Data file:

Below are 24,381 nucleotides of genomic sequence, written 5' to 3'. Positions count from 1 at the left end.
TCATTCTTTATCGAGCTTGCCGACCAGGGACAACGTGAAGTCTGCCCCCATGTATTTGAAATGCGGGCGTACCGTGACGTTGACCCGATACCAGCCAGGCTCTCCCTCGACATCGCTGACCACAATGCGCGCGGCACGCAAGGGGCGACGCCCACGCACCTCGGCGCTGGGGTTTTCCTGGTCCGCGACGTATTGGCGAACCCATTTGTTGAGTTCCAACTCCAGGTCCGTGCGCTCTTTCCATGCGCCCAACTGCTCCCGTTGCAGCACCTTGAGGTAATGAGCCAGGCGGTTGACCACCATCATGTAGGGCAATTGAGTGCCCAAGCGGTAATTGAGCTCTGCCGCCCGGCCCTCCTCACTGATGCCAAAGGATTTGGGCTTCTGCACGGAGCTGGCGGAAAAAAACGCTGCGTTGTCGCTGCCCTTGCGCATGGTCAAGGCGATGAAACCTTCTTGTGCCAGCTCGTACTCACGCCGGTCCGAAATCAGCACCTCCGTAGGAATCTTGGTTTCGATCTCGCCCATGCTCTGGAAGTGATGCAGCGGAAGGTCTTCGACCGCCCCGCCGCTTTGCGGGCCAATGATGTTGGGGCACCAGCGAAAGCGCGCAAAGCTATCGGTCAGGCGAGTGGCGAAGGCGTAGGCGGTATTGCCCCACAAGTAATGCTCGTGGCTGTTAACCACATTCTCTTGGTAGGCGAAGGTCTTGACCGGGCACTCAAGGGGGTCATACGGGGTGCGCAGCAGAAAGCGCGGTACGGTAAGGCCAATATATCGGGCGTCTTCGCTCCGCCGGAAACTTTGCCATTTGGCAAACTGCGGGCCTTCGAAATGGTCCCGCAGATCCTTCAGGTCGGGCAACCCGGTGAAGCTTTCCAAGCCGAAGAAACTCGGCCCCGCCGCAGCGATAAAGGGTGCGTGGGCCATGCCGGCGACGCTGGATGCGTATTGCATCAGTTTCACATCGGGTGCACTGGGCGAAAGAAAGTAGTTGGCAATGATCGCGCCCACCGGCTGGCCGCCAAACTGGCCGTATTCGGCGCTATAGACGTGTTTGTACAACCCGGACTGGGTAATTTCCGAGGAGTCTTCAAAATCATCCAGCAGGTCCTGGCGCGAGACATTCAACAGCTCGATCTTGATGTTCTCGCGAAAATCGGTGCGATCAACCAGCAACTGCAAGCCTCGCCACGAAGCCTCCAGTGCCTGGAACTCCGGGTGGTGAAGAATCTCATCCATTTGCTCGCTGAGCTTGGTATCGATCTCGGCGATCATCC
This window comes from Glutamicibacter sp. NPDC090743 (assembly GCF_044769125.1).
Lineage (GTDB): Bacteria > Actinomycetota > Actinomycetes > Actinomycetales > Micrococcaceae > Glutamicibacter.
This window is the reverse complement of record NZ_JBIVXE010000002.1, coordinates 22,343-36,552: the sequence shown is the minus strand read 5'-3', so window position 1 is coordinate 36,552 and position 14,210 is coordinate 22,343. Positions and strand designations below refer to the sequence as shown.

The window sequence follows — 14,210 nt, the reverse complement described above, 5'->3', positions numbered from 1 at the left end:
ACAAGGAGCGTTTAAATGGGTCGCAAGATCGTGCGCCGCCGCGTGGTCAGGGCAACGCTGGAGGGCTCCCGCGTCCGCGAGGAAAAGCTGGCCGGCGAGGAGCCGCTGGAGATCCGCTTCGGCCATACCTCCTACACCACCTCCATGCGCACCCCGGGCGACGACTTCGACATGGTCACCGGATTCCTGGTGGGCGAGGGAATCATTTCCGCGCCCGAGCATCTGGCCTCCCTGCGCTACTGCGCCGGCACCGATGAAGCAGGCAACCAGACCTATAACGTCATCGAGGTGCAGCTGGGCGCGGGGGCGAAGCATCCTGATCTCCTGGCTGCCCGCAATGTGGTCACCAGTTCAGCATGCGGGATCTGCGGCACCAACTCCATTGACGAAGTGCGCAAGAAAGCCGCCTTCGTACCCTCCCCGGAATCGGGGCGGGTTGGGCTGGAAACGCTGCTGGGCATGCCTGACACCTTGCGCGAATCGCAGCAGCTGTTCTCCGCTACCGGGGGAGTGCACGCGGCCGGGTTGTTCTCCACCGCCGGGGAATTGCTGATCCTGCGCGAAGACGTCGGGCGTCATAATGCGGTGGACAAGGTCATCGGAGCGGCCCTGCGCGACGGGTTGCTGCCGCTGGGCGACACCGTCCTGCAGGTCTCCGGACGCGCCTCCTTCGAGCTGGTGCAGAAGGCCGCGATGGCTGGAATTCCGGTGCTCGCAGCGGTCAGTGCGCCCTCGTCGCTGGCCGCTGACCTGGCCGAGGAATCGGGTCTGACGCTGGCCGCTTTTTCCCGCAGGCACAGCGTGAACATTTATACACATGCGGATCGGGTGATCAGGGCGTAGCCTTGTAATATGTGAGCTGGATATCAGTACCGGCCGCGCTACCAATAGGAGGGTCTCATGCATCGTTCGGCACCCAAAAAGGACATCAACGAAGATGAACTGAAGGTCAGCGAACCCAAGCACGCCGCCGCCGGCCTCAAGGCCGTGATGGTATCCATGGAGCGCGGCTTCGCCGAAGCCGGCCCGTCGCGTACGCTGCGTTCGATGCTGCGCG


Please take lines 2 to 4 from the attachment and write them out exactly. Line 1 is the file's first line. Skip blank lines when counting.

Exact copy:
TCATTCTTTATCGAGCTTGCCGACCAGGGACAACGTGAAGTCTGCCCCCATGTATTTGAAATGCGGGCGTACCGTGACGTTGACCCGATACCAGCCAGGCTCTCCCTCGACATCGCTGACCACAATGCGCGCGGCACGCAAGGGGCGACGCCCACGCACCTCGGCGCTGGGGTTTTCCTGGTCCGCGACGTATTGGCGAACCCATTTGTTGAGTTCCAACTCCAGGTCCGTGCGCTCTTTCCATGCGCCCAACTGCTCCCGTTGCAGCACCTTGAGGTAATGAGCCAGGCGGTTGACCACCATCATGTAGGGCAATTGAGTGCCCAAGCGGTAATTGAGCTCTGCCGCCCGGCCCTCCTCACTGATGCCAAAGGATTTGGGCTTCTGCACGGAGCTGGCGGAAAAAAACGCTGCGTTGTCGCTGCCCTTGCGCATGGTCAAGGCGATGAAACCTTCTTGTGCCAGCTCGTACTCACGCCGGTCCGAAATCAGCACCTCCGTAGGAATCTTGGTTTCGATCTCGCCCATGCTCTGGAAGTGATGCAGCGGAAGGTCTTCGACCGCCCCGCCGCTTTGCGGGCCAATGATGTTGGGGCACCAGCGAAAGCGCGCAAAGCTATCGGTCAGGCGAGTGGCGAAGGCGTAGGCGGTATTGCCCCACAAGTAATGCTCGTGGCTGTTAACCACATTCTCTTGGTAGGCGAAGGTCTTGACCGGGCACTCAAGGGGGTCATACGGGGTGCGCAGCAGAAAGCGCGGTACGGTAAGGCCAATATATCGGGCGTCTTCGCTCCGCCGGAAACTTTGCCATTTGGCAAACTGCGGGCCTTCGAAATGGTCCCGCAGATCCTTCAGGTCGGGCAACCCGGTGAAGCTTTCCAAGCCGAAGAAACTCGGCCCCGCCGCAGCGATAAAGGGTGCGTGGGCCATGCCGGCGACGCTGGATGCGTATTGCATCAGTTTCACATCGGGTGCACTGGGCGAAAGAAAGTAGTTGGCAATGATCGCGCCCACCGGCTGGCCGCCAAACTGGCCGTATTCGGCGCTATAGACGTGTTTGTACAACCCGGACTGGGTAATTTCCGAGGAGTCTTCAAAATCATCCAGCAGGTCCTGGCGCGAGACATTCAACAGCTCGATCTTGATGTTCTCGCGAAAATCGGTGCGATCAACCAGCAACTGCAAGCCTCGCCACGAAGCCTCCAGTGCCTGGAACTCCGGGTGGTGAAGAATCTCATCCATTTGCTCGCTGAGCTTGGTATCGATCTCGGCGATCATCC
This window comes from Glutamicibacter sp. NPDC090743 (assembly GCF_044769125.1).
Lineage (GTDB): Bacteria > Actinomycetota > Actinomycetes > Actinomycetales > Micrococcaceae > Glutamicibacter.